Showcasing Legal ROI
GCs understand that the legal role delivers significant value to the organization in countless ways and across numerous functions. Still, GCs and their legal departments are often unfairly viewed as cost centers and road blocks. It follows that to be effective, a GC must proactively position herself within the company as a key strategic partner with the ability to not only reduce risk and manage legal matters, but also to drive revenue and innovation (Part 1 of this article explores this point in greater detail). One way to encourage business teams to view the GC role in this strategic light is for the GC to demonstrate legal’s value as a calculable ROI that can be tracked and measured. GCs that embrace regular data-driven reporting can significantly boost visibility and support for the legal department.
The first step is to develop KPIs that track key legal performance metrics and demonstrate value. Although KPIs for a legal department can vary significantly depending on the company’s business, products, industry, and size, the first step is to develop a strategic approach to the project as a whole by considering the following:
1. Identify audience & metrics
Dashboards or reporting systems should be designed to provide executives with a high-level overview of KPIs that are tied to operational functions owned by the legal team, particularly those with a direct impact on the balance sheet/P&L. For example, a dashboard tracking contract activities might display key metrics such as the number of contracts in progress, total contract value, and additional cash flows resulting from revised payment terms. It may surprise executives to learn that a legal department is handling negotiations worth millions of dollars in potential revenue or critical services.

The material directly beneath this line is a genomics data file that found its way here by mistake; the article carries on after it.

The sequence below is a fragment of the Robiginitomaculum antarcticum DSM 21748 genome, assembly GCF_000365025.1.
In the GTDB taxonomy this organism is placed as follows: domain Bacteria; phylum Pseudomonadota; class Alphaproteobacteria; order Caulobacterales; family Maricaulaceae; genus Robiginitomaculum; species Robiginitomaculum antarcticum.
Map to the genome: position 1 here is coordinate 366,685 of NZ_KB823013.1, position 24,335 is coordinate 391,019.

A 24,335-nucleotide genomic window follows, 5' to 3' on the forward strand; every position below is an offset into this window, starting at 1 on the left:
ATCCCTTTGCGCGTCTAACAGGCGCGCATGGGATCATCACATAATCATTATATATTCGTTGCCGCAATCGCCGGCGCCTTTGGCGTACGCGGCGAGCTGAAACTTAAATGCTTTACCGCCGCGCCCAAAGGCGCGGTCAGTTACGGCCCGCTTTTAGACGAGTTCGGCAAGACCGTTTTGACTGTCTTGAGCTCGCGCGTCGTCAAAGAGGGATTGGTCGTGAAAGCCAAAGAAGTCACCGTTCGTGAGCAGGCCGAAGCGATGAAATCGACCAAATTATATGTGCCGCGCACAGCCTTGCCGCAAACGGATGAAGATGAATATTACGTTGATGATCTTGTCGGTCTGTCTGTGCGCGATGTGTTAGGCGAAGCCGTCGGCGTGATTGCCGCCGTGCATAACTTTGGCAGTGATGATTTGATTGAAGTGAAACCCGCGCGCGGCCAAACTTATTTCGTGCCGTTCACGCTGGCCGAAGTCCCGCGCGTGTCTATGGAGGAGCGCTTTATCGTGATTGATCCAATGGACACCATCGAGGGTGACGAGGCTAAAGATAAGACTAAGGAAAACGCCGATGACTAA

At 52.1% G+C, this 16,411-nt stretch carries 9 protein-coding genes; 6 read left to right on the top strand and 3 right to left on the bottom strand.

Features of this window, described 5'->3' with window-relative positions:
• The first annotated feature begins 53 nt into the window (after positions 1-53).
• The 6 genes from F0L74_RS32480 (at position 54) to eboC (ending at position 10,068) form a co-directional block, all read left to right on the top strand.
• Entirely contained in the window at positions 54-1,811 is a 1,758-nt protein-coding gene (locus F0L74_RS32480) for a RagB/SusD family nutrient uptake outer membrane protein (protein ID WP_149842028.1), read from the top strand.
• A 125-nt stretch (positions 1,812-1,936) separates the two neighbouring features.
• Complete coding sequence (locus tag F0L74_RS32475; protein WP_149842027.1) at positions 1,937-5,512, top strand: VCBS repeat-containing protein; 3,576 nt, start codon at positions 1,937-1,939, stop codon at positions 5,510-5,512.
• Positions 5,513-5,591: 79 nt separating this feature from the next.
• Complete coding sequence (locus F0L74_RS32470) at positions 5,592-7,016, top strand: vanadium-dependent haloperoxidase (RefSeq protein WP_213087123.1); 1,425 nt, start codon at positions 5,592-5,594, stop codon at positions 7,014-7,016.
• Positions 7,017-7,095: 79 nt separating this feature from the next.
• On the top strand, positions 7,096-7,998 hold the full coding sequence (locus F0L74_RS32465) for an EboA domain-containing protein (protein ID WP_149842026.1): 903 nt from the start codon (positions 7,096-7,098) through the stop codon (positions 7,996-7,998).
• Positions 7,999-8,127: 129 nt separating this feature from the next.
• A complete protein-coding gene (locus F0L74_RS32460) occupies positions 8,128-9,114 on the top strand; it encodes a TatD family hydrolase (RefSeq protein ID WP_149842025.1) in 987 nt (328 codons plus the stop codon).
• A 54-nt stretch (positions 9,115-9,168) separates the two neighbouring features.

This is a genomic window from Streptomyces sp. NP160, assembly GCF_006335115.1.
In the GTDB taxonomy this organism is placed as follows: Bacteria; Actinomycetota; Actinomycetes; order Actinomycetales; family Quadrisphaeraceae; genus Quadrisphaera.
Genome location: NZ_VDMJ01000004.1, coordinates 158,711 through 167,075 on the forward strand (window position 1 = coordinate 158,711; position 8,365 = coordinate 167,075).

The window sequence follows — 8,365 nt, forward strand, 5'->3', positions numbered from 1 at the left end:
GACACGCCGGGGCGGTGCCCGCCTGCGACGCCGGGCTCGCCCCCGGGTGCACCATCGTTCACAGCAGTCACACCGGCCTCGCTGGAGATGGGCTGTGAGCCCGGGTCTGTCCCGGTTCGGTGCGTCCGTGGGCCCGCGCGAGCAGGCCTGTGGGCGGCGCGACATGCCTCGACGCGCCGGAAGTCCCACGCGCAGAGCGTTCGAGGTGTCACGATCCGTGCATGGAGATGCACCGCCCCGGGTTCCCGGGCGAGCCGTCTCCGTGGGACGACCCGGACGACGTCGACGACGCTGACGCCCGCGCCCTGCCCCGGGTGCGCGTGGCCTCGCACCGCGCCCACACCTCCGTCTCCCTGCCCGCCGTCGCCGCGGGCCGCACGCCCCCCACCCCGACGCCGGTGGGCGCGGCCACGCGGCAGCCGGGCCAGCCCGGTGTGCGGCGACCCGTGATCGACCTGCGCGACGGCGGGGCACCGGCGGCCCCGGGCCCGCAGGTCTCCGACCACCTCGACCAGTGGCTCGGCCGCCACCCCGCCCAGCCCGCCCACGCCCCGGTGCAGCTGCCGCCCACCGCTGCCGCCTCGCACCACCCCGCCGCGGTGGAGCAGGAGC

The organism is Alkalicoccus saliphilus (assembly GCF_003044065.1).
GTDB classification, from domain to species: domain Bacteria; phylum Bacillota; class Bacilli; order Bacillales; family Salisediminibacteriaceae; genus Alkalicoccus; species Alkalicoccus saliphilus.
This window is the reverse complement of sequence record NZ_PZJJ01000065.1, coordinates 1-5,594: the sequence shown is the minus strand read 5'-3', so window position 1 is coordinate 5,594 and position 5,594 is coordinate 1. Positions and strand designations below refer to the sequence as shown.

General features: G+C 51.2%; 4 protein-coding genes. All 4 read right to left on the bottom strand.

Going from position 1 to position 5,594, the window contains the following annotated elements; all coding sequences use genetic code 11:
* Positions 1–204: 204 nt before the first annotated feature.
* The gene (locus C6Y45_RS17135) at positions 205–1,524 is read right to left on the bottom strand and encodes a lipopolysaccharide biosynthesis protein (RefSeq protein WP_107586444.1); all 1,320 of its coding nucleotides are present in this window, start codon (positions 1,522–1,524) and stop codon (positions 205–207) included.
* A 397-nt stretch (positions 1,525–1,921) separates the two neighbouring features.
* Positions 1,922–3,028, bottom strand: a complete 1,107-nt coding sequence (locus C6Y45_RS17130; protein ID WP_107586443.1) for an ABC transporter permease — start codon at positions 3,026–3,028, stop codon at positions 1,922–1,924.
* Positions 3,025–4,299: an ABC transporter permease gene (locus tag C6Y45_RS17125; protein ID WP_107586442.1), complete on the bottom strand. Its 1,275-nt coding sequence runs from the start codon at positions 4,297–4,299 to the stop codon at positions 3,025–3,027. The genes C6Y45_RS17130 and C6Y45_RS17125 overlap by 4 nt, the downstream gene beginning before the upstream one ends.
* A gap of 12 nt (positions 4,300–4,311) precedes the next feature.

2. Create a dynamic dashboard
When building a reporting format or dashboard, pay close attention to the visual elements that will enhance readability. This detail can boost the GC’s image as an integral part of the business team, conveying expertise of key concepts through impactful presentations and reports that include graphic and other visuals. If possible, legal should involve marketing or a graphic designer to assist with this work; if necessary, include a small line item in the budget for this service.
3. Determine reporting periods
Determine an appropriate cadence for regular review and assessment of the KPIs being tracked on the dashboard and whether you have the bandwidth to maintain your own reporting system. Most reporting in companies is updated quarterly, or at least twice a year, but decide what makes the most sense given resources.
4. Share your success
Provide regular reports to key stakeholders, with summaries that highlight successes, areas of improvement, and any opportunities for optimization or cost savings. Dashboards might be accompanied by concise, yet compelling, reports explaining the story told by the metrics and how your strategies have positively impacted the organization, including cost savings, risk mitigation, or increased efficiency.
KPIs by category
To further assist you in developing appropriate legal department KPIs, below are some of the more common data-driven functions I have seen tracked by legal teams to help measure their performance across various functions (in no particular order):
- Contract Management
- Timeliness of contract review and negotiation (eg. # days turnaround)
- Quality of negotiated terms; payment; liability caps; indemnifications
- Renewals, re-negotiations, price reductions
- Cost savings or efficiencies increases with contract management
- Monitoring vendor or partner compliance with contractual obligations
- Resolution of contract disputes or breaches
- Intellectual Property Management